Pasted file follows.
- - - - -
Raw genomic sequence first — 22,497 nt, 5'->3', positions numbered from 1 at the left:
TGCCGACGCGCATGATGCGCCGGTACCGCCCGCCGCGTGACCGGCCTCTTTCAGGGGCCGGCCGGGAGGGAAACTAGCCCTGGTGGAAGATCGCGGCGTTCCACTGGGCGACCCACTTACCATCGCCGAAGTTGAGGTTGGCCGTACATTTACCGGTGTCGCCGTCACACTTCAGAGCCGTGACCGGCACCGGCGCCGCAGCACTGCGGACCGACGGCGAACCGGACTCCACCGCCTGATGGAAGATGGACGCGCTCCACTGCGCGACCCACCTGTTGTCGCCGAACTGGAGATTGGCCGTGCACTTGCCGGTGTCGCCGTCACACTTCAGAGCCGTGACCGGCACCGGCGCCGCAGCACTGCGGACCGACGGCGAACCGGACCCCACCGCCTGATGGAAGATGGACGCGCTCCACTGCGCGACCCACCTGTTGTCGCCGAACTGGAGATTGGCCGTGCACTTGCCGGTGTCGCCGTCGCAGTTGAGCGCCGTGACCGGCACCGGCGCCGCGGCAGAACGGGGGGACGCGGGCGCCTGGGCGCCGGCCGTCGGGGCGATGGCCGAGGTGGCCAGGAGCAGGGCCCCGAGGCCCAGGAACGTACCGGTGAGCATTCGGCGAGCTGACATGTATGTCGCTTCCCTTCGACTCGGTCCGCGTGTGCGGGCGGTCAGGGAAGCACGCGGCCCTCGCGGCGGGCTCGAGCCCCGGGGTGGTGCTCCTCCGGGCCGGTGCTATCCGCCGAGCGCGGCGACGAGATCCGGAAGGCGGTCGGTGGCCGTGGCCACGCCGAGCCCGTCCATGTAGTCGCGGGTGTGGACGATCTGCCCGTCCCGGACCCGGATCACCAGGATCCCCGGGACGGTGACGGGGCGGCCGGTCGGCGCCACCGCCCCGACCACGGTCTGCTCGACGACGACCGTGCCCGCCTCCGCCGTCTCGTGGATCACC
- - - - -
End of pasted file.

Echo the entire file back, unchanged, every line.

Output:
Raw genomic sequence first — 22,497 nt, 5'->3', positions numbered from 1 at the left:
TGCCGACGCGCATGATGCGCCGGTACCGCCCGCCGCGTGACCGGCCTCTTTCAGGGGCCGGCCGGGAGGGAAACTAGCCCTGGTGGAAGATCGCGGCGTTCCACTGGGCGACCCACTTACCATCGCCGAAGTTGAGGTTGGCCGTACATTTACCGGTGTCGCCGTCACACTTCAGAGCCGTGACCGGCACCGGCGCCGCAGCACTGCGGACCGACGGCGAACCGGACTCCACCGCCTGATGGAAGATGGACGCGCTCCACTGCGCGACCCACCTGTTGTCGCCGAACTGGAGATTGGCCGTGCACTTGCCGGTGTCGCCGTCACACTTCAGAGCCGTGACCGGCACCGGCGCCGCAGCACTGCGGACCGACGGCGAACCGGACCCCACCGCCTGATGGAAGATGGACGCGCTCCACTGCGCGACCCACCTGTTGTCGCCGAACTGGAGATTGGCCGTGCACTTGCCGGTGTCGCCGTCGCAGTTGAGCGCCGTGACCGGCACCGGCGCCGCGGCAGAACGGGGGGACGCGGGCGCCTGGGCGCCGGCCGTCGGGGCGATGGCCGAGGTGGCCAGGAGCAGGGCCCCGAGGCCCAGGAACGTACCGGTGAGCATTCGGCGAGCTGACATGTATGTCGCTTCCCTTCGACTCGGTCCGCGTGTGCGGGCGGTCAGGGAAGCACGCGGCCCTCGCGGCGGGCTCGAGCCCCGGGGTGGTGCTCCTCCGGGCCGGTGCTATCCGCCGAGCGCGGCGACGAGATCCGGAAGGCGGTCGGTGGCCGTGGCCACGCCGAGCCCGTCCATGTAGTCGCGGGTGTGGACGATCTGCCCGTCCCGGACCCGGATCACCAGGATCCCCGGGACGGTGACGGGGCGGCCGGTCGGCGCCACCGCCCCGACCACGGTCTGCTCGACGACGACCGTGCCCGCCTCCGCCGTCTCGTGGATCACC